Hazy IPA Experiment #2 (Experimental Hops Included)

I have been on a hazy IPA experiment kick as of late. My first recent one was to see what just yeast brings to the table for haze. For this one, I wanted to see what hops bring to the haze table.

I did a pretty extensive break down of what could cause haze in that first experiment, referencing an article by Scott Janish. In that article he goes into how permanent haze comes from proteins and polyphenols latching onto each other. He also mentions that 50%-60% of polyphenols come from the hops. So the more proteins and polyphenols, the more haze…on paper.

He proved this hop polyphenol haze interaction by doing a beer with cryo hops and one with normal hops. As the cryo hops will have a large portion of their polyphenols removed, on paper the cryo-hopped beer should be clearer, and lo and behold, his cryo-hopped beer was indeed clearer.

For my experiment, I am doing something sort of similar, except I won’t be using cryo hops, and my test will be to see if dry hopping at different stages will create more or less haze. There is some protein degradation by yeast, so in theory if you dry hop early into fermentation, and a lot, you can get the haze “to form” before the degradation happens.

This will have a large whirlpool addition, so both beers will probably have some haze, but I am curious to see if one is dry hopped only a few days into fermentation (then again near the end), and the other one dry hopped after fermentation, if one will have a more noticeable haze than the other.

To really try and “minimize” the classic haze inducing ingredients, such as a low flocculating yeast (or the London Ale III), and the addition of flaked oats or anything raw or unmalted (though raw grain or flour may actually help clear beer up as expressed in the article due to the high molecular weight proteins dropping out, along with them having less polyphenols to begin with), I will be using just 2-row grain and WLP001 yeast.

Let the experiment begin.

Video of the brew day:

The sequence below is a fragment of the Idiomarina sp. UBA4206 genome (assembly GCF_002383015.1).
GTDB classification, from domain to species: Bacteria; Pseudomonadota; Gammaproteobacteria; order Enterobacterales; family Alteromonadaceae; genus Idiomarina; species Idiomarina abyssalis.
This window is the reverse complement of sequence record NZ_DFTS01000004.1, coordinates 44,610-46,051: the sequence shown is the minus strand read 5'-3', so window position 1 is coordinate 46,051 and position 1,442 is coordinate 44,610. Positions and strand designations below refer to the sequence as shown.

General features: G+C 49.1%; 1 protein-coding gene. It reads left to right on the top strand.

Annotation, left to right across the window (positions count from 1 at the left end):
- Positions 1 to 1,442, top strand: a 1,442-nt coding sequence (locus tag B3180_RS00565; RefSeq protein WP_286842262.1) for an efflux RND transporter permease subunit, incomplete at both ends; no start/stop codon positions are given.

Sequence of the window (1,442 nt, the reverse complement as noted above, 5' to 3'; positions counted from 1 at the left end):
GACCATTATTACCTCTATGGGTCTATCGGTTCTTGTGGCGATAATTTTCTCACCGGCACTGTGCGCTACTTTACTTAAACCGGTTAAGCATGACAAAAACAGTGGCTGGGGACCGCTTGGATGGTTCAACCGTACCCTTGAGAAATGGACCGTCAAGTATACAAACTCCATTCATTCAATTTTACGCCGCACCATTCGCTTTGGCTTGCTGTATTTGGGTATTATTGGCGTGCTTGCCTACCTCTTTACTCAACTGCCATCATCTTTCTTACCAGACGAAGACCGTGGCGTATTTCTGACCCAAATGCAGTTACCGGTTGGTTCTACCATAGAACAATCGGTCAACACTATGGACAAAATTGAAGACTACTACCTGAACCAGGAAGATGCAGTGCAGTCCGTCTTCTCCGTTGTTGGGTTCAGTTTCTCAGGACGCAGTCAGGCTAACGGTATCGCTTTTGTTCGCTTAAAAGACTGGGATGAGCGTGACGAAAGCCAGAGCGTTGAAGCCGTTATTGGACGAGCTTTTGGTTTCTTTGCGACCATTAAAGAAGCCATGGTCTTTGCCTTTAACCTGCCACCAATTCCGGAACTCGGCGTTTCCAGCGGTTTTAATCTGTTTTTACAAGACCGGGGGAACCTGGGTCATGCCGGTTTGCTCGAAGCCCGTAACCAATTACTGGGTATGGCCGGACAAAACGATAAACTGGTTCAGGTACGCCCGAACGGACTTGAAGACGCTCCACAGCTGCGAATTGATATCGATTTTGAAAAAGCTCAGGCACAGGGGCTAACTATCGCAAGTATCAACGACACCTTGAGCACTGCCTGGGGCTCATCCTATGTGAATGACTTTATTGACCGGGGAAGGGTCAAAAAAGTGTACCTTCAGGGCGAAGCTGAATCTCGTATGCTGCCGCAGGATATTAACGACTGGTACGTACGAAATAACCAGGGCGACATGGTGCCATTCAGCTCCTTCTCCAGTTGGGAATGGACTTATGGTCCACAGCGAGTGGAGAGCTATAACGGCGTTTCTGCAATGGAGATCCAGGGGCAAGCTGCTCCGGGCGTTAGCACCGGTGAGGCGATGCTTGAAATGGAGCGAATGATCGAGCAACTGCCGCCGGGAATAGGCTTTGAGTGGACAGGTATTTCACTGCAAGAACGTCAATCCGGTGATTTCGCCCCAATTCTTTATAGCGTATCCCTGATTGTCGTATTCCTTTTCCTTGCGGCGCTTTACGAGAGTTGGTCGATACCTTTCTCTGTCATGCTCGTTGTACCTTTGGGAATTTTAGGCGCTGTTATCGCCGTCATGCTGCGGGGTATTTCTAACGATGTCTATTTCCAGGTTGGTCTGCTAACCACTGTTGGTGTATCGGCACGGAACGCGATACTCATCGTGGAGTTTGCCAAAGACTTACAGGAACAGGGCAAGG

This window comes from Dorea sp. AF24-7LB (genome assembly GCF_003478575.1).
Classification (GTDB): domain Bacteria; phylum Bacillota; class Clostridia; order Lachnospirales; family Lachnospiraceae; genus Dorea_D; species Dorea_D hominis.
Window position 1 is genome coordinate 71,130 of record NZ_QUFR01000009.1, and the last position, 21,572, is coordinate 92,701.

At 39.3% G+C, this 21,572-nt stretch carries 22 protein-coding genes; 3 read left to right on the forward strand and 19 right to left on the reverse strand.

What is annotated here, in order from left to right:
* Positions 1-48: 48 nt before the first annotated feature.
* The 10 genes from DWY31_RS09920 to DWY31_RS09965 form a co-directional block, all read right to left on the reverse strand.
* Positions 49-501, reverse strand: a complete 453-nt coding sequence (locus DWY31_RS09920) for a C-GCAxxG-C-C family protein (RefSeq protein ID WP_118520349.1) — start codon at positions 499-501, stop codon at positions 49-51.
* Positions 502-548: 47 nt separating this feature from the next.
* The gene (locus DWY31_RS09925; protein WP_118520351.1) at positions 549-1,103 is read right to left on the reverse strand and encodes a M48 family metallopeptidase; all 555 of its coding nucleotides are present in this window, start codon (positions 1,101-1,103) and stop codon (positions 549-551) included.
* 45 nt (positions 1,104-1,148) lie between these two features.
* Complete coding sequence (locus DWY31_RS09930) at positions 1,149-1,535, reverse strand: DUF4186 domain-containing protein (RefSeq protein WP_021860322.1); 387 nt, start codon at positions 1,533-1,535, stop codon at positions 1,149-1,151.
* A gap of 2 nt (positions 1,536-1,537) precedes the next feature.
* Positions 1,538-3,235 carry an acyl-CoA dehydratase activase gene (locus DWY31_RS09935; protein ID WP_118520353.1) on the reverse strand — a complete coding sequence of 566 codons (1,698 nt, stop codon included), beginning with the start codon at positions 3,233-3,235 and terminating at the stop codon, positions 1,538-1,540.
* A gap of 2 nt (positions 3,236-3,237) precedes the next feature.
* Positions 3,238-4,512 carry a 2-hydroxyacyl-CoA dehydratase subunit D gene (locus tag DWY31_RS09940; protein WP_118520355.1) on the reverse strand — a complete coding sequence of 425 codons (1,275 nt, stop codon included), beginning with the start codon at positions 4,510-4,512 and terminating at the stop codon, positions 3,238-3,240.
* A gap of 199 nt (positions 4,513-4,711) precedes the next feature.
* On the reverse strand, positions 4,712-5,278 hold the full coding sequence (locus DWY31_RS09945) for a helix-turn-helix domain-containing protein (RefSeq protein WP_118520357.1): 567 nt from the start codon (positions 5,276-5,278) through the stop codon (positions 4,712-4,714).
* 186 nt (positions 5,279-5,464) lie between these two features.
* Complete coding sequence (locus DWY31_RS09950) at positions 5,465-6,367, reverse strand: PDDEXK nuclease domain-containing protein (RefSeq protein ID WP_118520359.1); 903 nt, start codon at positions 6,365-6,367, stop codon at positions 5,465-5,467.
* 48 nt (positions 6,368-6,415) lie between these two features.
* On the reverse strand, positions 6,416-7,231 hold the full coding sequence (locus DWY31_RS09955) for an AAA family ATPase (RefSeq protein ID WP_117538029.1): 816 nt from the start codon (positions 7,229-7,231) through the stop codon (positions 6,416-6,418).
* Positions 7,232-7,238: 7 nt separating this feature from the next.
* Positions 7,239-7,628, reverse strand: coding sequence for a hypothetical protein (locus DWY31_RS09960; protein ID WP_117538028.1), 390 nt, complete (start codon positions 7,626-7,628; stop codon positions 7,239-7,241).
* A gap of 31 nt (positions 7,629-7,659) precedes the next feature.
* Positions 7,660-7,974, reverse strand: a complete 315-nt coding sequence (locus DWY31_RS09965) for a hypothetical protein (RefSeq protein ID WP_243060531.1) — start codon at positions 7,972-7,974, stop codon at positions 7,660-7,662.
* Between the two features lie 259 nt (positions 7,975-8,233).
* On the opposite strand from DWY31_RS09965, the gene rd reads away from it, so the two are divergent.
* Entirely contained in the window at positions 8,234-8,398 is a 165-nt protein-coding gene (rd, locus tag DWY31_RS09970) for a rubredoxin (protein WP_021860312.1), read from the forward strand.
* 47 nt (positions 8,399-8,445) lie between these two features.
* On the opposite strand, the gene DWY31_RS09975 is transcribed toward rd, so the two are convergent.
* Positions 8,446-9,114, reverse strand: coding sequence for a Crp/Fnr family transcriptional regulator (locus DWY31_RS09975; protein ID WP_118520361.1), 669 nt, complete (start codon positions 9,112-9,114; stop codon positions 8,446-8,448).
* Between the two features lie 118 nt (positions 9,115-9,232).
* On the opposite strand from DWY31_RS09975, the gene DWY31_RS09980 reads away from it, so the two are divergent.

Recipe:

Batch Size: 1.5 Gallons
OG: 1.065
SRM: 5
Est ABV: 6.5%-ish
IBU: 73
Boil Time: 20 Min

Full grain profile:
(100%) – 2-Row

Mash:
60 Min @ 153F (maybe 160F)

Hops:

Boil:
0.25 oz (47 IBUs) Exp. Stone Fruit (17% AA) @ 60 Min

Hop Stand (200F-180F):
1.25 oz (35 IBUs) Exp. Tangerine (6.5% AA) @ 30 Min Steep

Dry Hops (split):
Fermenter 1: 0.4 oz Exp. Stone Fruit day 2 into fermentation, 0.4 oz when fermentation slows.
Fermenter 2: 0.75 oz Exp. Tangerine (6.5% AA) after fermentation

Yeast:
WLP001

Here’s what went down:

Brewed 2/3/18

2/4/18: Great activity.

2/6/18: Added the first dose of dry hops for the early dry hop one (.4 oz Exp. Stone Fruit).

2/10/18: Added the second dose of dry hops for the early dry hop one (another .4 oz Exp. Stone Fruit).

2/17/18: Added dry hops to a keg for the late dry hop one, and kegged both. Put 10 psi on them for slow carbonation.

Tasting 3/10/18:

IMG_2271 2

The late dry hopped one cleared up 2 weeks after I posted the tasting video. The darker one…I don’t know because I dumped it.

2 Comment

  1. Hello there.

    I replied the same in your latest Youtube video, but will repeat here, in case you are interested in sharing your thoughts about it.

    I brewed ” common ” IPAs with large amounts of hops and never experienced oxidizing until I brewed a NEIPA. For me, the big difference in the process is the early dry hop addition, during active fermentaiton ( day 2-3 ), the so-called biotransformation. Granted, whatever happens during this biotransformation, results in a very special, delicious beer.

    I’ve tried flaked oats, wheat, barley, without any kind of adjuncts – as I suspected the culprit could be the high amount of malt protein in suspension – and nada. Still oxidized. If I brew a normal IPA, all is good.

    But kegging does really help, especially if you try to really minimize oxygen exposure. I would not blame dry hopping for the oxidation, especially the early charge, as any oxygen introduce so early during fermentation will be scavenged. I would however try to go through the process once the beer finished fermenting.

    Cheers!

    1. Jason says: Reply

      This one had more diacetyl than anything, but yeah I have had issues with oxidation for sure with these. Brulosophy commented that it might have something to do with the manganese in the grain, mainly the oats, essentially “rusting” and turning brown, but I think that might be more speculation. There was a study done where oat flour has actually shown to lighten the beer, so there’s that as well. I do think it does have to do with the hops and proteins together being more susceptible to oxidation, but more experiments are needed—at least on my end!

Leave a Reply